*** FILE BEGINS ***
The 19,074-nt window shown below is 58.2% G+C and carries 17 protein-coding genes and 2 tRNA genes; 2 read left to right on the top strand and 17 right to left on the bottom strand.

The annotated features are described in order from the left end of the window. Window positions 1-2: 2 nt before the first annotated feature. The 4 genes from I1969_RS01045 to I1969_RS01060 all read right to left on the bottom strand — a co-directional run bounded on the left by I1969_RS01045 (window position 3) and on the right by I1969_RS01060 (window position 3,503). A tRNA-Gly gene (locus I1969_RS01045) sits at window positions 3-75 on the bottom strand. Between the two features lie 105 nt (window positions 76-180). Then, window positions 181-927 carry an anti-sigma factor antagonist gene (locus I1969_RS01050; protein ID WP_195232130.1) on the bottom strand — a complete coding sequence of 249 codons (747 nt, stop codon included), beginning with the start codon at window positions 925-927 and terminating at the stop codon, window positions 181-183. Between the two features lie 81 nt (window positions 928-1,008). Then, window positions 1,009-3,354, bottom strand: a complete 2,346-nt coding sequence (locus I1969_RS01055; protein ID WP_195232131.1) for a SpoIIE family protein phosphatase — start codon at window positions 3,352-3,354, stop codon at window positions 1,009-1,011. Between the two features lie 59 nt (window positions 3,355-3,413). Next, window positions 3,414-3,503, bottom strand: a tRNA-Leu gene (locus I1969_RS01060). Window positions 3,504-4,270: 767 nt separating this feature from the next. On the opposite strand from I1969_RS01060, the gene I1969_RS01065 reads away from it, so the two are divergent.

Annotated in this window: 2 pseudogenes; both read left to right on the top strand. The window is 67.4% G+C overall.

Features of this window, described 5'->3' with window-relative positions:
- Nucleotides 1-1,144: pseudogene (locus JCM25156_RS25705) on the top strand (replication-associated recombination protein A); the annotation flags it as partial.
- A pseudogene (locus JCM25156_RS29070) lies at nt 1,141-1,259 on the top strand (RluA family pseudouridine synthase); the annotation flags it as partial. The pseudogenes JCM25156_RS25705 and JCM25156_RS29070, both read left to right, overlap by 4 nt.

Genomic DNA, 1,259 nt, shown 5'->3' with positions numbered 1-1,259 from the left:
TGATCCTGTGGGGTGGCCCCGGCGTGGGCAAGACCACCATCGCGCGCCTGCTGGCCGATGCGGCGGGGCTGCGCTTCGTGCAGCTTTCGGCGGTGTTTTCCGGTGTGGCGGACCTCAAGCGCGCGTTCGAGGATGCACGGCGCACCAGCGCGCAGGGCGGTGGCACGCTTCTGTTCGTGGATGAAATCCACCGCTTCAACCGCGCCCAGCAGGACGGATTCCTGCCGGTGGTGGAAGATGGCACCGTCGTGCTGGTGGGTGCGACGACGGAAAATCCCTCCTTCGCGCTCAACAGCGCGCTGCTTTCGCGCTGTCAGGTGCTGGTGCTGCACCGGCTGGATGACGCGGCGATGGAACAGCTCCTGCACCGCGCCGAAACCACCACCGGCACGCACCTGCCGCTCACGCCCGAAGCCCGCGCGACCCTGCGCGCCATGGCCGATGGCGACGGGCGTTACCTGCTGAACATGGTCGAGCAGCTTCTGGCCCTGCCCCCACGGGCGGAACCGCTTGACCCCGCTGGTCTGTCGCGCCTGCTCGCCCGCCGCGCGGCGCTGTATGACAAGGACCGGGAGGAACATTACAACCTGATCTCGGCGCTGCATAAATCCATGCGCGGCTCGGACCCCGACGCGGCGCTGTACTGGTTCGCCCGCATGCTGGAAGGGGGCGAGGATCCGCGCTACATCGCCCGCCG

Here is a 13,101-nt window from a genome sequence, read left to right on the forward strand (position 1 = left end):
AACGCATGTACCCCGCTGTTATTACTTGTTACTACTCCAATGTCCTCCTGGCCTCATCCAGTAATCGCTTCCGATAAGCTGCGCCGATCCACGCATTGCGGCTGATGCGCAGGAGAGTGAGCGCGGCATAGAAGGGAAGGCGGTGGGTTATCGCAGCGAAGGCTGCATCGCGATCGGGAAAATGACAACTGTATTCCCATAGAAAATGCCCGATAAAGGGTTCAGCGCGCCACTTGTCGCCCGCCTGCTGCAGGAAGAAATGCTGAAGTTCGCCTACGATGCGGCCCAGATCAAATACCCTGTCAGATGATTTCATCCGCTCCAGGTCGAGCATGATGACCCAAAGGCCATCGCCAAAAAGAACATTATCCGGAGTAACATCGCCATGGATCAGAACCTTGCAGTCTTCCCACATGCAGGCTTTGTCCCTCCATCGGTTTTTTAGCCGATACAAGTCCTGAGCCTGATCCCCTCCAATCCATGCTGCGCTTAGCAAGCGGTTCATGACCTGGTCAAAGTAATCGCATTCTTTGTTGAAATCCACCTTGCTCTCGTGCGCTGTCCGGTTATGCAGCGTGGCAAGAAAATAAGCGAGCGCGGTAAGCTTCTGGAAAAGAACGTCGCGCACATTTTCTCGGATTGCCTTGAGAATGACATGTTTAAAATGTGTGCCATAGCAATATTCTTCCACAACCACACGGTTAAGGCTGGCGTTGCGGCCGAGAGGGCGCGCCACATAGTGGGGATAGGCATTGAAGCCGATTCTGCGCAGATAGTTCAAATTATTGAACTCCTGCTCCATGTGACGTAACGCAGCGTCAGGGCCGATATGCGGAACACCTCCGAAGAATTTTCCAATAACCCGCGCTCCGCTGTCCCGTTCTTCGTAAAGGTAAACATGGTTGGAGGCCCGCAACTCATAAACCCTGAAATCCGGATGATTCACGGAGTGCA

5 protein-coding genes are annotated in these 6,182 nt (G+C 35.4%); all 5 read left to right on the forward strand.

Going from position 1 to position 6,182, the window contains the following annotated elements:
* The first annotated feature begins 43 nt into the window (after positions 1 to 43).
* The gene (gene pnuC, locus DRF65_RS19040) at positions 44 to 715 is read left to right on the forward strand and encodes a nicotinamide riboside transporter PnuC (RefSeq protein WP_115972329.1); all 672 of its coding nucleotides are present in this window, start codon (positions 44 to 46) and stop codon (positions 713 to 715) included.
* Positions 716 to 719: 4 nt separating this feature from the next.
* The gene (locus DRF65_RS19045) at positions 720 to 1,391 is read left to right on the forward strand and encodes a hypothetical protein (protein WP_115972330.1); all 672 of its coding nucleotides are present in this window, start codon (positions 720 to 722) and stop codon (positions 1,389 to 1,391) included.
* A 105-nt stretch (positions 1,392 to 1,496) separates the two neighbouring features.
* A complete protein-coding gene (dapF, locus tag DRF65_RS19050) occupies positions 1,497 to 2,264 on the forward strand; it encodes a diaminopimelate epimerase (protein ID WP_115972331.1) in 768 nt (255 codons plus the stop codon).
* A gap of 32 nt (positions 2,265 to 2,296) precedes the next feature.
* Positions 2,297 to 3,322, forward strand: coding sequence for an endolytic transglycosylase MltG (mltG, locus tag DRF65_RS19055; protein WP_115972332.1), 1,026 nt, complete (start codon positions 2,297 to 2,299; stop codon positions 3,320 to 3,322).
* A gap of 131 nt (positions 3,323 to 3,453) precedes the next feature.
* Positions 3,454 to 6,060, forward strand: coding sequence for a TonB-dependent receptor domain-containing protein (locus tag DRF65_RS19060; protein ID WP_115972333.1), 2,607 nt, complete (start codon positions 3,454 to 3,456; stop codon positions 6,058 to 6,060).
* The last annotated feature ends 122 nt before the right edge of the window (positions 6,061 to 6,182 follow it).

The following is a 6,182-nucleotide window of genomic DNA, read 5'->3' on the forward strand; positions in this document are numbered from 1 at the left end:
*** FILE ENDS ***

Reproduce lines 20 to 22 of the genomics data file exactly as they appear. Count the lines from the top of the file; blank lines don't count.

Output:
* Positions 2,297 to 3,322, forward strand: coding sequence for an endolytic transglycosylase MltG (mltG, locus tag DRF65_RS19055; protein WP_115972332.1), 1,026 nt, complete (start codon positions 2,297 to 2,299; stop codon positions 3,320 to 3,322).
* A gap of 131 nt (positions 3,323 to 3,453) precedes the next feature.
* Positions 3,454 to 6,060, forward strand: coding sequence for a TonB-dependent receptor domain-containing protein (locus tag DRF65_RS19060; protein ID WP_115972333.1), 2,607 nt, complete (start codon positions 3,454 to 3,456; stop codon positions 6,058 to 6,060).